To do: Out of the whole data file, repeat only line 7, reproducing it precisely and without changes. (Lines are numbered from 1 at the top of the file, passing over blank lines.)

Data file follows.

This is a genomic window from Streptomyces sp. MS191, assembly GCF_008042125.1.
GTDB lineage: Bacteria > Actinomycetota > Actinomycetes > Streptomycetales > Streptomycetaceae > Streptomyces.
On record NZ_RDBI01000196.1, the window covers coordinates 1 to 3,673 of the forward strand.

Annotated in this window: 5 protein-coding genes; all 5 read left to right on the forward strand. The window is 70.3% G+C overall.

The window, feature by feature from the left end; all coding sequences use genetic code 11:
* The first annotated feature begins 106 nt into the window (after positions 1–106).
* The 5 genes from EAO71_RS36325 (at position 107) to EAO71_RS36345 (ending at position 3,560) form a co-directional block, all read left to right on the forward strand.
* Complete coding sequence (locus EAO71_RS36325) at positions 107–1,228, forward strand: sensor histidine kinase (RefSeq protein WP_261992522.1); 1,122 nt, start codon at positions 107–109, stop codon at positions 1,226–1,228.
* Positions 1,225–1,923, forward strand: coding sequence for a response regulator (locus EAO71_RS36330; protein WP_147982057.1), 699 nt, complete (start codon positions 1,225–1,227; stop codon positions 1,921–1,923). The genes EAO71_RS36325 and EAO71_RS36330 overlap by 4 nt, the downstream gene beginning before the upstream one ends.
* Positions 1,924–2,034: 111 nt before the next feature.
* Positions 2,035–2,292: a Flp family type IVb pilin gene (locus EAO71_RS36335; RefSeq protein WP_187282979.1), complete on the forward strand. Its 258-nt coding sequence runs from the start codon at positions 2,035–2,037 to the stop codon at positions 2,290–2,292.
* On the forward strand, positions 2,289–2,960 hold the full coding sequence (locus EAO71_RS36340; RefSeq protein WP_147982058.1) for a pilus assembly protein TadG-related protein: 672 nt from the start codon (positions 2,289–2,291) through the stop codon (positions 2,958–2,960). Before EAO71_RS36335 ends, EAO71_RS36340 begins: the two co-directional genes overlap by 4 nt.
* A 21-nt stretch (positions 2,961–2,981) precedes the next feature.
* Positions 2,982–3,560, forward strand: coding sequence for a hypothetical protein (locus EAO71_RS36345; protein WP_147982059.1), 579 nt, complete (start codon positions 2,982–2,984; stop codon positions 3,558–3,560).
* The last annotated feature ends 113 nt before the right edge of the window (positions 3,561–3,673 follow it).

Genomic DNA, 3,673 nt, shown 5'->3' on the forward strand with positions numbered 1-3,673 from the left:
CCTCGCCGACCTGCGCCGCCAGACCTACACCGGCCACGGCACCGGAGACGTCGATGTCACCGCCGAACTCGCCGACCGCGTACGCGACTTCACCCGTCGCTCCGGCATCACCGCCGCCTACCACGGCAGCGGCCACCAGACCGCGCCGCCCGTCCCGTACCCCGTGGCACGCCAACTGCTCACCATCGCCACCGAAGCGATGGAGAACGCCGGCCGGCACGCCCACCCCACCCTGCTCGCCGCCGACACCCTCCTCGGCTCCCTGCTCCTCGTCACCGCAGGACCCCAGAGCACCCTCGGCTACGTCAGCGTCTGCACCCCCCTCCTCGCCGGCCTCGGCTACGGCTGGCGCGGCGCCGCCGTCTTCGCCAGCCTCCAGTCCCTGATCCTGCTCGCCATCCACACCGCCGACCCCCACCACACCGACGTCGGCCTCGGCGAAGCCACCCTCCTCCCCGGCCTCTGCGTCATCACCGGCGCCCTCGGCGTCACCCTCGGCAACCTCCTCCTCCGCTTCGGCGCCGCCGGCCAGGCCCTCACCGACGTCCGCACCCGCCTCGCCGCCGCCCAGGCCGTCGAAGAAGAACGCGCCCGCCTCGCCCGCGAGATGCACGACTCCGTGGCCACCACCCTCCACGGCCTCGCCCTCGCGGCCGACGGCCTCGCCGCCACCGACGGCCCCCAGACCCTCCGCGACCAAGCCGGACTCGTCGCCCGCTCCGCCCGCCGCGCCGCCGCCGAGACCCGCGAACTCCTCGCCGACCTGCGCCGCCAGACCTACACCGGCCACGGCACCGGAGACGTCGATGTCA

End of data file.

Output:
* The 5 genes from EAO71_RS36325 (at position 107) to EAO71_RS36345 (ending at position 3,560) form a co-directional block, all read left to right on the forward strand.